Sunday, July 10, 2011

NPR Puzzle 7/10/11 -- Is "Classic Television" an Oxymoron?

Here's this week's NPR puzzle:
Name a classic television show in two words with eight letters. Remove one letter from each word. The remaining six letters, in order, will spell the last name of a well-known writer. Who is it?
Ross got this one immediately, again.  His being Crossword Man helped.  (Another unhelpful hint from us.  You're welcome.)

When you get it, send your answer in to NPR.

My apologies to Mendo Jim, who was either the only one who noticed I'd gone walkabout last week, or was the only one bold enough to comment on it.  I had meant to come back and fix the placeholder post, but my "day job" got in the way.  It's all very encouraging in my day job, though, so these are the sorts of problems I want to have, but not at your expense.

Photos!  This post's title suggests that television can't have classics, and obviously that's crazy thinking.  I've picked six photos that I got by typing into Flickr the names of six (arguably) classic TV shows.  Feel free to comment below on how many you were able to figure out.  Obviously, if you want to check to see if your guesses are right, just type the titles in yourself and see if the photos pop up.







Time for ...
P I C K   A   R A N G E

This is where we ask you how many entries you think NPR will get for the challenge above.  If you want to win, leave a comment with your guess for the range of entries NPR will receive.  First come first served, so read existing comments before you guess.  Ross and I guess last, just before we publish the Thursday post.  After the Thursday post is up, the entries are closed.  The winner gets a puzzle book of our unspecified choosing.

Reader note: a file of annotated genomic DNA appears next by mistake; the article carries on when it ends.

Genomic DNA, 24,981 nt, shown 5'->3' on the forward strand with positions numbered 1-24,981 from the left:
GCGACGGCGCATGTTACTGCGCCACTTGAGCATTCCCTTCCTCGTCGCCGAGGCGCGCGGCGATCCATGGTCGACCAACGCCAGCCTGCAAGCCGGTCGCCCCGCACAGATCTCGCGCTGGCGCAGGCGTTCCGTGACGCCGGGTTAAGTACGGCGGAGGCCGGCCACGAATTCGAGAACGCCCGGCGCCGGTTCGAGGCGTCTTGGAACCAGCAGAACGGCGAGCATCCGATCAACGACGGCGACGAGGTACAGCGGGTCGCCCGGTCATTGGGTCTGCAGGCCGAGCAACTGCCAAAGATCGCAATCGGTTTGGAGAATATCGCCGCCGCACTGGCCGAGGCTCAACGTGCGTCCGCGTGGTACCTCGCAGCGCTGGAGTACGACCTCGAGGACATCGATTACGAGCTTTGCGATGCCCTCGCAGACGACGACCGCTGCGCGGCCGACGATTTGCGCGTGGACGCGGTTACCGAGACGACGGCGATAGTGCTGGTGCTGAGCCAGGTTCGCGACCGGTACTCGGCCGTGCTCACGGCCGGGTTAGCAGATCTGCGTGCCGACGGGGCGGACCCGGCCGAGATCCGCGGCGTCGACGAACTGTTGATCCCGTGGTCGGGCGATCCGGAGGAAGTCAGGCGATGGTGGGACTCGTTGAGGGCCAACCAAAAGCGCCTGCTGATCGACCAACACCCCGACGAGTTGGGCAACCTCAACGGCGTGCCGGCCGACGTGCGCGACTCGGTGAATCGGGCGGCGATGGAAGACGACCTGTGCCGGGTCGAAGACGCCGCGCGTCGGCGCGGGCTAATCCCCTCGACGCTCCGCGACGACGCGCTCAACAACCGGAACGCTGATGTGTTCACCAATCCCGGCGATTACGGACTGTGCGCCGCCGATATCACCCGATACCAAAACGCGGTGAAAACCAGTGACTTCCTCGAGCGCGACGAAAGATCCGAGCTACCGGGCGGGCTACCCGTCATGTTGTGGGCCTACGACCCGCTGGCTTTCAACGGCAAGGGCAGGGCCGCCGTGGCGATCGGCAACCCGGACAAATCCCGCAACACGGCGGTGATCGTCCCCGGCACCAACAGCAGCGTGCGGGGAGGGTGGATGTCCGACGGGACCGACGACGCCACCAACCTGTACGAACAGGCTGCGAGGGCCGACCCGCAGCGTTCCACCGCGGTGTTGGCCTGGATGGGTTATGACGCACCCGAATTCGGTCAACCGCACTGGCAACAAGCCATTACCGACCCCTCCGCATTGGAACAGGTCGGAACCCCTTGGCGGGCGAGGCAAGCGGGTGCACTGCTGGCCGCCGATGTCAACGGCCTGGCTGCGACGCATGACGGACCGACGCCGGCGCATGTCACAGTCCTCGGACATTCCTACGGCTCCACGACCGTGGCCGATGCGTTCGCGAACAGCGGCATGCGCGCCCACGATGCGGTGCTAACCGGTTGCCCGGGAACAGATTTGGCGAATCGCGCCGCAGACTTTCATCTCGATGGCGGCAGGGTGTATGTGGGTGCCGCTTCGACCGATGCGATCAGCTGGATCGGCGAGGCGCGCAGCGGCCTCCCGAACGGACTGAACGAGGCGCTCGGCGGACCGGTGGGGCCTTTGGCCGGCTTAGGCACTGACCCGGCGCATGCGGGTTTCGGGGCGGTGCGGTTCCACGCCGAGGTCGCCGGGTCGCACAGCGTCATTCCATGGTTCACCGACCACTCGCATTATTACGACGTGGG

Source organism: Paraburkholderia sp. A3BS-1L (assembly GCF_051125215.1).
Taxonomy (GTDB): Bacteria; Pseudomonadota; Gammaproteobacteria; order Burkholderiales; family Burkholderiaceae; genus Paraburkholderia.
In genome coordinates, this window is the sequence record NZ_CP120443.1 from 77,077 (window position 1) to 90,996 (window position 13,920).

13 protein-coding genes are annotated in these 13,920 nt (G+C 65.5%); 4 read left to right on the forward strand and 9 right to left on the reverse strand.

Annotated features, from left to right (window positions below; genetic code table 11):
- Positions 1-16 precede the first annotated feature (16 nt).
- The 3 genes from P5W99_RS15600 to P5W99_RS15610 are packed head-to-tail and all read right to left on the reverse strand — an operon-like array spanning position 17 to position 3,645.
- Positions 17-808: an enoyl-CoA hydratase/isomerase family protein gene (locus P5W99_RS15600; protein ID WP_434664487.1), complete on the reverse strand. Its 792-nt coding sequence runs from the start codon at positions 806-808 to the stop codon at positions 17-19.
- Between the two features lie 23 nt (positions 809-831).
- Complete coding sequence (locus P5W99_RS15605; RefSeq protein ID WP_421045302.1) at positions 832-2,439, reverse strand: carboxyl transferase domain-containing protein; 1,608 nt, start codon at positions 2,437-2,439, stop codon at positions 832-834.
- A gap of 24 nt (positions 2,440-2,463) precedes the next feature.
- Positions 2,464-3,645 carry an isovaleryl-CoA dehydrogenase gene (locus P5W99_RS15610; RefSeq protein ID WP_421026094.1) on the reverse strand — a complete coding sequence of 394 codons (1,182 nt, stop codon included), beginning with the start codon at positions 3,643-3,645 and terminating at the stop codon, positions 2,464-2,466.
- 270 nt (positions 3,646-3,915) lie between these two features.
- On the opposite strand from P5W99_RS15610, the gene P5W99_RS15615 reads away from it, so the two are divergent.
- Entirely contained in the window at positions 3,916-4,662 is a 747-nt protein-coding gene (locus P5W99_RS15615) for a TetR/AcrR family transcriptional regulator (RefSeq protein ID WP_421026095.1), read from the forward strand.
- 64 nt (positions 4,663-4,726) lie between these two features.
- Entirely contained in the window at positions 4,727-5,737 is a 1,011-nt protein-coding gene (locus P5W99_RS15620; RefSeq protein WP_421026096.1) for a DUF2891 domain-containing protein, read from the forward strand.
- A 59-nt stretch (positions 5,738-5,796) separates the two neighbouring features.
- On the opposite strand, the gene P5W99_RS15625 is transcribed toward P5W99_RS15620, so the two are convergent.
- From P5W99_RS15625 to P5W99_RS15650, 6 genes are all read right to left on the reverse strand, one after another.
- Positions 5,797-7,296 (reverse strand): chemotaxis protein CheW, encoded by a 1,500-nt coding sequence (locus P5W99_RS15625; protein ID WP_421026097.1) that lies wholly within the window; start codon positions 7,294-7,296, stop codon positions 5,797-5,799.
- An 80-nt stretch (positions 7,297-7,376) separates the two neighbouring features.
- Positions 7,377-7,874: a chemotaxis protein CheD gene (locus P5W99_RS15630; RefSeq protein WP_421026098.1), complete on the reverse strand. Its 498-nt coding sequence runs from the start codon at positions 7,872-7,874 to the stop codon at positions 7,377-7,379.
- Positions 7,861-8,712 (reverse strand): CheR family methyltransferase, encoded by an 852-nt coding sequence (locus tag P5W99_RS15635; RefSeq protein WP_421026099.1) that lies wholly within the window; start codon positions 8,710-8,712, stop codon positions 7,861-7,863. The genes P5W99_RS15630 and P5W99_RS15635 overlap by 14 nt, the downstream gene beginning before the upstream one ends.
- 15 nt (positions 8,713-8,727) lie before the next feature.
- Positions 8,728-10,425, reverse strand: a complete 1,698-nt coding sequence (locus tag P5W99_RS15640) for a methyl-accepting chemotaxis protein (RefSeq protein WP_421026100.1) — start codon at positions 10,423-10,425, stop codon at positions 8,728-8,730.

Just over 800 entries last week, so no winner.  (I came closest but this ain't horseshoes we're playing!)

Enter this week's Pick A Range and see if you can win.

Here are the ranges:
Fewer than 50       
50 - 100
100 - 150
150 - 200
200 - 250
250 - 300
300 - 350
350 - 400
400 - 450
450 - 500

500 - 550
550 - 600
600 - 650
650 - 700
700 - 750
750 - 800
800 - 850
850 - 900
900 - 950
950 - 1,000
1,000 - 1,050         
1,050 - 1,100
1,100 - 1,150
1,150 - 1,200
1,200 - 1,250
1,250 - 1,300
1,300 - 1,350
1,350 - 1,400
1,400 - 1,450
1,450 - 1,500

1,500 - 1,550
1,550 - 1,600
1,600 - 1,650
1,650 - 1,700
1,700 - 1,750
1,750 - 1,800
1,800 - 1,850
1,850 - 1,900
1,900 - 1,950
1,950 - 2,000
2,000 - 2,050
2,050 - 2,100
2,100 - 2,150
2,150 - 2,200
2,200 - 2,250
2,250 - 2,300
2,300 - 2,350
2,350 - 2,400
2,400 - 2,450
2,450 - 2,500

2,500 - 2,750
2,750 - 3,000
3,000 - 3,250
3,250 - 3,500
3,500 - 4,000
4,000 - 4,500
4,500 - 5,000

More than 5,000
More than 5,000 and it sets a new record.
Our tie-break rule:   In the event that a single round number is announced, AND two separate people picked the ranges leading up to and leading up from that round number, the prize will be awarded to whichever entrant had not already won a prize, or in the event that both entrants had won a prize already or neither had, then to the earlier of the two entries on the famous judicial principle of "First Come First Serve," (or in technical legal jargon, "You Snooze, You Lose")

13 comments:

Dave said...

Did anybody else submit Peter Ustinov (used + neuf, which French for new)? I think it's an equally valid answer.